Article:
Interview Body Language

Body language is communication made up of the non-verbal expressions and characteristics a person exhibits. Body language is often seen as more truthful than verbal communication so it is important that your body language is in harmony with what you are saying. Some examples of body language include hand gestures, facial expressions, posture, eye contact, and stance. In a study by Albert Mehrabian, it was found that verbal communication consists of 7% spoken words, 38% tone, and 55% body language. You can see that body language is a very important part of the interview process because it can communicate much more than words.

Mehrabian, A., and Ferris, S. (1967). Inference of Attitudes from Nonverbal Communication in Two Channels. Journal of Consulting Psychology. 31(3). 248-258.

Eye Contact

Eye contact is a very important part of your body language. Eye contact can communicate a host of emotions and moods. It is important to communicate attention, interest, and honesty through eye contact in the interview. This type of eye contact requires balance. Too much or too little will give the wrong impression. Eye contact is very important while answering questions. Focus on the interviewer while answering questions. Look at their face and shoulders while concentrating on the eyes and mouth. This helps display the truthfulness of your answers.

We all have a basic understanding of eye contact in public situations such as when seeing people on the street, in an elevator, or in a bar but the rules for eye contact differ in more personal settings. An interview is face to face and so different rules apply. In an elevator you do not have eye contact and communication is stifled but in an interview you invite communication. That is why you look at the interviewer as you are speaking. You can break eye contact every 5- 10 seconds or so but this is not an exact science. The thing to remember is that when you break eye contact, do not look down. Rather, look horizontally to the side. When listening, focus on the mouth of the interviewer. If you have more than one interviewer, look at the one who is addressing you. If you have been asked a question, begin looking at the person who asked you the question but pay equal attention to the other interviewers as well. End your answer while looking at the interviewer who asked you the question.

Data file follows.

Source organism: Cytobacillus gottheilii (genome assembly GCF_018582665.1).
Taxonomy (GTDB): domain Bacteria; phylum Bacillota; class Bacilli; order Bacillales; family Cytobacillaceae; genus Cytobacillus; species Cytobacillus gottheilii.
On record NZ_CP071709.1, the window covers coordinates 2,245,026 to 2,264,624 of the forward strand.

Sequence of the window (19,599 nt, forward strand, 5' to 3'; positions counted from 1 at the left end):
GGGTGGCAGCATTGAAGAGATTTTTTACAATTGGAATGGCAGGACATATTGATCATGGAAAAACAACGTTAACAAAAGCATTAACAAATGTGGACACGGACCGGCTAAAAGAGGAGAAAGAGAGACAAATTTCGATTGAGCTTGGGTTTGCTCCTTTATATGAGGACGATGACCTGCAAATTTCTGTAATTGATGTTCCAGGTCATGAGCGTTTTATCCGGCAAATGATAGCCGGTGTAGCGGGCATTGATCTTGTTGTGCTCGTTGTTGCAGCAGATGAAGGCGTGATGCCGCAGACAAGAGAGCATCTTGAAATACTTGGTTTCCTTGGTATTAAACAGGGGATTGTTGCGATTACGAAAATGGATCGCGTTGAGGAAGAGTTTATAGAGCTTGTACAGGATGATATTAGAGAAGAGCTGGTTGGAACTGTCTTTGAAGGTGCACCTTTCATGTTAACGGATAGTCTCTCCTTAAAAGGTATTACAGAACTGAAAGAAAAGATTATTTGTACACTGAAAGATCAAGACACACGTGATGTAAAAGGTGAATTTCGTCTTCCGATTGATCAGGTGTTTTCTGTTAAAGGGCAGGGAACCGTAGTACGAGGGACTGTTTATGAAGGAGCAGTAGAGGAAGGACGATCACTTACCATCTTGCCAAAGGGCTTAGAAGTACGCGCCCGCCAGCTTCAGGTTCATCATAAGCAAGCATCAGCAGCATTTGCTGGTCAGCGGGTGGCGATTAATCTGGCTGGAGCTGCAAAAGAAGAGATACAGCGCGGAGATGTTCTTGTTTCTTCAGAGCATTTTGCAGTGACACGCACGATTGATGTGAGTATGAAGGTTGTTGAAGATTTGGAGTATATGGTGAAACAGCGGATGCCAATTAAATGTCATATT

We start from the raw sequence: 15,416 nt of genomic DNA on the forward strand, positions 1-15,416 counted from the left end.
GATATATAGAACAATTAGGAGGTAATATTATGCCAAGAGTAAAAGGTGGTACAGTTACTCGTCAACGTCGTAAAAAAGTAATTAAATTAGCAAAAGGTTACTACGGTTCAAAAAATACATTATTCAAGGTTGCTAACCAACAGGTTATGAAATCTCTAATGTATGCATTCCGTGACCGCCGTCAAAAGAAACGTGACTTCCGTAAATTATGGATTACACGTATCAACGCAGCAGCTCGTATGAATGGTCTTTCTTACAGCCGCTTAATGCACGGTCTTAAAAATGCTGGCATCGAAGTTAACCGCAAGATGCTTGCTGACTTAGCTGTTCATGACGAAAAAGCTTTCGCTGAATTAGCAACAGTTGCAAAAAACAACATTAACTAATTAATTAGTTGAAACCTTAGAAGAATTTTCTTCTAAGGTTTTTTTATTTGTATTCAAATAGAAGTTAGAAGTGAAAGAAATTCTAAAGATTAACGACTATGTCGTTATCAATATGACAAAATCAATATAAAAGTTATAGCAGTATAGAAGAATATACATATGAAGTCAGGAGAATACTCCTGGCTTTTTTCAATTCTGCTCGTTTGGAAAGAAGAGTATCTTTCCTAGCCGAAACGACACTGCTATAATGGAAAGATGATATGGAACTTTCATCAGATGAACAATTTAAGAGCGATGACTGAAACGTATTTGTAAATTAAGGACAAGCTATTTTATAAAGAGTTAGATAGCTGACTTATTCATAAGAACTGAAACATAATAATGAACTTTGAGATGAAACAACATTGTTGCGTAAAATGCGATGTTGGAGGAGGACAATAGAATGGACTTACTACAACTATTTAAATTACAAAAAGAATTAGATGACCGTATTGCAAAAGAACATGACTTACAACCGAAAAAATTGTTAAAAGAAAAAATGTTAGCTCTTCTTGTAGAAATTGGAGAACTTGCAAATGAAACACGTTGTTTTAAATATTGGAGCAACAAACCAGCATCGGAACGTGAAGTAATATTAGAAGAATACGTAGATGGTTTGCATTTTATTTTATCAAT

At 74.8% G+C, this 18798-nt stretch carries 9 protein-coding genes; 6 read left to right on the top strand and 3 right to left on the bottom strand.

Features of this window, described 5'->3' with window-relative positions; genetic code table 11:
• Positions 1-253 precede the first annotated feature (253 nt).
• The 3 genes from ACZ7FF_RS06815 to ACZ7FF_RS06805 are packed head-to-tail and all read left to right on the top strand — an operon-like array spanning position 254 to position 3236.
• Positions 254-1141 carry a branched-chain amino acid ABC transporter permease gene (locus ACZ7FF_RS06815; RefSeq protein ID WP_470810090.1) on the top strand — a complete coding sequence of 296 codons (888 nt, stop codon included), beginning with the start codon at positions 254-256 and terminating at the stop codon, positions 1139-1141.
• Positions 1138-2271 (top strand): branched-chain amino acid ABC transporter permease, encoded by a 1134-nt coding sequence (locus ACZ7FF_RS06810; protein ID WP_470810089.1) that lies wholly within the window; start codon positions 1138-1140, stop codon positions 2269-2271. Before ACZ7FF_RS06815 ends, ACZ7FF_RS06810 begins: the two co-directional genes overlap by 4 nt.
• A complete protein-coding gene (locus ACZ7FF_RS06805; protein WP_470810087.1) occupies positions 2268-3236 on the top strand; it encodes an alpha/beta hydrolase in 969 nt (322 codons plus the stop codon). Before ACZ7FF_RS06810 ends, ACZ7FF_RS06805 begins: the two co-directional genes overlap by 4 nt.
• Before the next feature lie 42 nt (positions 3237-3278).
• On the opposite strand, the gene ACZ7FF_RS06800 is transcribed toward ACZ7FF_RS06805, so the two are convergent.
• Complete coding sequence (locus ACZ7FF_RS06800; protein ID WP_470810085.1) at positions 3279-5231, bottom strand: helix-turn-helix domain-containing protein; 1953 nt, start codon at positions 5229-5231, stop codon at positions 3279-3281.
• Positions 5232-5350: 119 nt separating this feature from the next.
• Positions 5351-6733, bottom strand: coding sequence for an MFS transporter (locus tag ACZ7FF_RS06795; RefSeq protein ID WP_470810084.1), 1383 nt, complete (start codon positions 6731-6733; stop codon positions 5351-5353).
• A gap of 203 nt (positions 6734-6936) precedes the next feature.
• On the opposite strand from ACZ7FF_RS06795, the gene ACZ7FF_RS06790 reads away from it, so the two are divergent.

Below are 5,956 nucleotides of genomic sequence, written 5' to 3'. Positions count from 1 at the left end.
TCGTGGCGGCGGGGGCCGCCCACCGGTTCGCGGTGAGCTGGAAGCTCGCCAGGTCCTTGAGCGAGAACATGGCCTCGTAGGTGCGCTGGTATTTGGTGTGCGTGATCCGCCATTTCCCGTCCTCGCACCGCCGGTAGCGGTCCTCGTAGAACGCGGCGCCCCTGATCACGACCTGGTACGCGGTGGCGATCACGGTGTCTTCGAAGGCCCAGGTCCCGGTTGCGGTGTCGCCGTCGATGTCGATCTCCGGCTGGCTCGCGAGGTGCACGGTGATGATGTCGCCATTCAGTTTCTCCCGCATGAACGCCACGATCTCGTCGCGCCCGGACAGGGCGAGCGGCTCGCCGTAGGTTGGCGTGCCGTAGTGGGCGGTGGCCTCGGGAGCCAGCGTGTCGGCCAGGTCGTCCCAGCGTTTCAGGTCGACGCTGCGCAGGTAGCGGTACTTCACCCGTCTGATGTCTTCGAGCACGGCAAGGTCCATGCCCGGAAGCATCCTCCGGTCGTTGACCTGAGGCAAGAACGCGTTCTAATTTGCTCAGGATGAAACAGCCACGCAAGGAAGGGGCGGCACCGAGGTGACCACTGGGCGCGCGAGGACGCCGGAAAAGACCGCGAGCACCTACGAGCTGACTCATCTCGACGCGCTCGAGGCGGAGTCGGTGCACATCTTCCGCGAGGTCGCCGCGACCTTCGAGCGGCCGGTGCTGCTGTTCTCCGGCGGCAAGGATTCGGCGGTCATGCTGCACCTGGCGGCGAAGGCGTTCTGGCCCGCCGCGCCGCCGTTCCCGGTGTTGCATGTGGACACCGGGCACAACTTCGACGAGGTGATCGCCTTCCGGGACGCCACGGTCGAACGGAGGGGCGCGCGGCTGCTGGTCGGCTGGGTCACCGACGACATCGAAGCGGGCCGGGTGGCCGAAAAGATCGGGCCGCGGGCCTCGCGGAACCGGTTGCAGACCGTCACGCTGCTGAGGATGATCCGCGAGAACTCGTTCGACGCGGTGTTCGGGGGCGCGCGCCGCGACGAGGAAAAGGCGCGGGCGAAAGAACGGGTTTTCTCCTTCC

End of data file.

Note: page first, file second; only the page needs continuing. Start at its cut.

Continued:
The goal with posture in an interview is to convey that you are interested but relaxed and not stressed. It is best to both stand and sit straight. This will help show your confidence and interest. Keep both feet on the floor. Do not cross your legs. Crossing your legs puts the rest of your body in a slouching position which is not contusive to speaking. Also, slouching tends to imply a lack of self confidence.

Your hands should never be crossed. Crossing your arms is a barrier to communication. The best thing to do with your hands is to let them rest on armrests, in your lap, or on the table. If you fidget (see below) it would be best not to place your hands on the table as they could become a distraction. Gesturing when you speak is a good way of adding meaning to what you say. Do not go overboard. Only use your hands if it comes naturally and even if you do, keep hand gestures slight. It is best to build up to hand movements as the interviewer becomes more comfortable with you. It is natural for hand movements to increase as communication progresses so this will be unconsciously expected.


It is important to not fidget or squirm. Both of these actions give the impression that you do not really want to be in the interview or that you are extremely nervous. Interviewers want to know that you can be calm under pressure and in social situations.

If you tend to fidget a lot during interviews, try bringing a professional portfolio along. Use the portfolio to take notes. Taking notes will give your hands something to do and it will also help you when following up on the interview.

Don't chew gum during the interview.

Reading Body Language

Not only do you need to be concerned about the message you are sending with your body language but also understand the message the interviewers are sending. Reading the body language of the interviewers will clue you in when you are talking too long, going down the wrong path, being too assertive, or interrupting. Watch for lack of eye contact, a change in posture, folding of arms, or negative facial expressions. If you notice such behavior, quickly finish your thought and give the floor back while you re-evaluate what you were communicating both verbally and non-verbally.

Additional Tips

Remember that you are being sized up the minute you walk through the door. Practice proper body language when meeting the receptionist, sitting in the waiting room, and when greeting others in the organization. You want everyone in the organization to have a positive opinion of you. Some encounters will only be for a few seconds or you may be noticed by others whom you never talk to but they will notice your body language. Make sure that you are sending the right message the entire time.